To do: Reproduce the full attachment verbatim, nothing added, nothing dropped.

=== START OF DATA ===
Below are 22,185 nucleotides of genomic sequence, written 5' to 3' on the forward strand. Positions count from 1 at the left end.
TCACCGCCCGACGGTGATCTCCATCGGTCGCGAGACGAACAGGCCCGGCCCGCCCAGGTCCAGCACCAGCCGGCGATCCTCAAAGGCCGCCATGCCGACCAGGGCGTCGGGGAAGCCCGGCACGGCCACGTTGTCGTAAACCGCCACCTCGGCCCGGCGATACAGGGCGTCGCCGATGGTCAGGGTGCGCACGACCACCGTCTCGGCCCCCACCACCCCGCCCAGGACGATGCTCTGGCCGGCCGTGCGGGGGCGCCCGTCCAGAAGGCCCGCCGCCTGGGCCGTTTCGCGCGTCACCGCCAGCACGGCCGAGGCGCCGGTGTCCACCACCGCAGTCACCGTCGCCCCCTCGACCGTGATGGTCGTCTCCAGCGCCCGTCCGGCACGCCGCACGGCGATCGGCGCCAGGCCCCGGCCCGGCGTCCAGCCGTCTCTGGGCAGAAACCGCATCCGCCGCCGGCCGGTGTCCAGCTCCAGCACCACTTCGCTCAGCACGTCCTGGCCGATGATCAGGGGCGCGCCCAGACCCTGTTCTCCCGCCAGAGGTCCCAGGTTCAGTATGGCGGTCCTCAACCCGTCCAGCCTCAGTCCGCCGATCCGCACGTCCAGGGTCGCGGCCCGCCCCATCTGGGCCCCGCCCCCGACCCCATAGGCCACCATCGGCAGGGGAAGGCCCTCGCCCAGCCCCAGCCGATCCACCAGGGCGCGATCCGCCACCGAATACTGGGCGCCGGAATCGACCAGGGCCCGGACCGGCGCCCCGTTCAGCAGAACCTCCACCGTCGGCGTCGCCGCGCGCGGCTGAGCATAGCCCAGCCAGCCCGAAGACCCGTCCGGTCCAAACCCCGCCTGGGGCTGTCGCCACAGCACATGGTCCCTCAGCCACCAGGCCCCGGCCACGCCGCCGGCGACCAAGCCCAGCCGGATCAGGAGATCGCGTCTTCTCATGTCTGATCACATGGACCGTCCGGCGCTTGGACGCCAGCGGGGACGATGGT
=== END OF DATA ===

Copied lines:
Below are 22,185 nucleotides of genomic sequence, written 5' to 3' on the forward strand. Positions count from 1 at the left end.
TCACCGCCCGACGGTGATCTCCATCGGTCGCGAGACGAACAGGCCCGGCCCGCCCAGGTCCAGCACCAGCCGGCGATCCTCAAAGGCCGCCATGCCGACCAGGGCGTCGGGGAAGCCCGGCACGGCCACGTTGTCGTAAACCGCCACCTCGGCCCGGCGATACAGGGCGTCGCCGATGGTCAGGGTGCGCACGACCACCGTCTCGGCCCCCACCACCCCGCCCAGGACGATGCTCTGGCCGGCCGTGCGGGGGCGCCCGTCCAGAAGGCCCGCCGCCTGGGCCGTTTCGCGCGTCACCGCCAGCACGGCCGAGGCGCCGGTGTCCACCACCGCAGTCACCGTCGCCCCCTCGACCGTGATGGTCGTCTCCAGCGCCCGTCCGGCACGCCGCACGGCGATCGGCGCCAGGCCCCGGCCCGGCGTCCAGCCGTCTCTGGGCAGAAACCGCATCCGCCGCCGGCCGGTGTCCAGCTCCAGCACCACTTCGCTCAGCACGTCCTGGCCGATGATCAGGGGCGCGCCCAGACCCTGTTCTCCCGCCAGAGGTCCCAGGTTCAGTATGGCGGTCCTCAACCCGTCCAGCCTCAGTCCGCCGATCCGCACGTCCAGGGTCGCGGCCCGCCCCATCTGGGCCCCGCCCCCGACCCCATAGGCCACCATCGGCAGGGGAAGGCCCTCGCCCAGCCCCAGCCGATCCACCAGGGCGCGATCCGCCACCGAATACTGGGCGCCGGAATCGACCAGGGCCCGGACCGGCGCCCCGTTCAGCAGAACCTCCACCGTCGGCGTCGCCGCGCGCGGCTGAGCATAGCCCAGCCAGCCCGAAGACCCGTCCGGTCCAAACCCCGCCTGGGGCTGTCGCCACAGCACATGGTCCCTCAGCCACCAGGCCCCGGCCACGCCGCCGGCGACCAAGCCCAGCCGGATCAGGAGATCGCGTCTTCTCATGTCTGATCACATGGACCGTCCGGCGCTTGGACGCCAGCGGGGACGATGGT